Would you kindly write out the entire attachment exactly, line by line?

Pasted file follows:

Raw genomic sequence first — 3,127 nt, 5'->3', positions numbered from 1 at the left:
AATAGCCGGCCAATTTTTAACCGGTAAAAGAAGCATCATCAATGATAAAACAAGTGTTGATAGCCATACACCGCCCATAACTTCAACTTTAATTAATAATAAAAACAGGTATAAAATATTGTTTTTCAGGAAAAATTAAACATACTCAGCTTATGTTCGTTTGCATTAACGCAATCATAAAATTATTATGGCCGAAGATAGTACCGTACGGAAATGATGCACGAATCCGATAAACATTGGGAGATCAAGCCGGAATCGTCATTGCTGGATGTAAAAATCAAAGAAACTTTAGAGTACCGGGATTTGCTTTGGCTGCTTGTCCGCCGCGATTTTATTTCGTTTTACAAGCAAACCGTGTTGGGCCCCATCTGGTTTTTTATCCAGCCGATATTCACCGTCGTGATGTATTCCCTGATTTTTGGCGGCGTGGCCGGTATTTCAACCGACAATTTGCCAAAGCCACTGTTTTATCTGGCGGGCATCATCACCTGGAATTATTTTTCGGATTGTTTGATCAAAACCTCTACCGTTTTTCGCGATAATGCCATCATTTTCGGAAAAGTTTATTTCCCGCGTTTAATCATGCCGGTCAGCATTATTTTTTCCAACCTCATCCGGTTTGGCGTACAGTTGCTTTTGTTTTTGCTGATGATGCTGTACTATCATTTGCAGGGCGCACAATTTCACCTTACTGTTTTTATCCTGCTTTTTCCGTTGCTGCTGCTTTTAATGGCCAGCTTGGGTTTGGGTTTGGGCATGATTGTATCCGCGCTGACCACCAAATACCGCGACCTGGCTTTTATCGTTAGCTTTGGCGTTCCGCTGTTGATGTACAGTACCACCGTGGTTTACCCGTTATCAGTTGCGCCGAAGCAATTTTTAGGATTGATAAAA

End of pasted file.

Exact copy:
Raw genomic sequence first — 3,127 nt, 5'->3', positions numbered from 1 at the left:
AATAGCCGGCCAATTTTTAACCGGTAAAAGAAGCATCATCAATGATAAAACAAGTGTTGATAGCCATACACCGCCCATAACTTCAACTTTAATTAATAATAAAAACAGGTATAAAATATTGTTTTTCAGGAAAAATTAAACATACTCAGCTTATGTTCGTTTGCATTAACGCAATCATAAAATTATTATGGCCGAAGATAGTACCGTACGGAAATGATGCACGAATCCGATAAACATTGGGAGATCAAGCCGGAATCGTCATTGCTGGATGTAAAAATCAAAGAAACTTTAGAGTACCGGGATTTGCTTTGGCTGCTTGTCCGCCGCGATTTTATTTCGTTTTACAAGCAAACCGTGTTGGGCCCCATCTGGTTTTTTATCCAGCCGATATTCACCGTCGTGATGTATTCCCTGATTTTTGGCGGCGTGGCCGGTATTTCAACCGACAATTTGCCAAAGCCACTGTTTTATCTGGCGGGCATCATCACCTGGAATTATTTTTCGGATTGTTTGATCAAAACCTCTACCGTTTTTCGCGATAATGCCATCATTTTCGGAAAAGTTTATTTCCCGCGTTTAATCATGCCGGTCAGCATTATTTTTTCCAACCTCATCCGGTTTGGCGTACAGTTGCTTTTGTTTTTGCTGATGATGCTGTACTATCATTTGCAGGGCGCACAATTTCACCTTACTGTTTTTATCCTGCTTTTTCCGTTGCTGCTGCTTTTAATGGCCAGCTTGGGTTTGGGTTTGGGCATGATTGTATCCGCGCTGACCACCAAATACCGCGACCTGGCTTTTATCGTTAGCTTTGGCGTTCCGCTGTTGATGTACAGTACCACCGTGGTTTACCCGTTATCAGTTGCGCCGAAGCAATTTTTAGGATTGATAAAA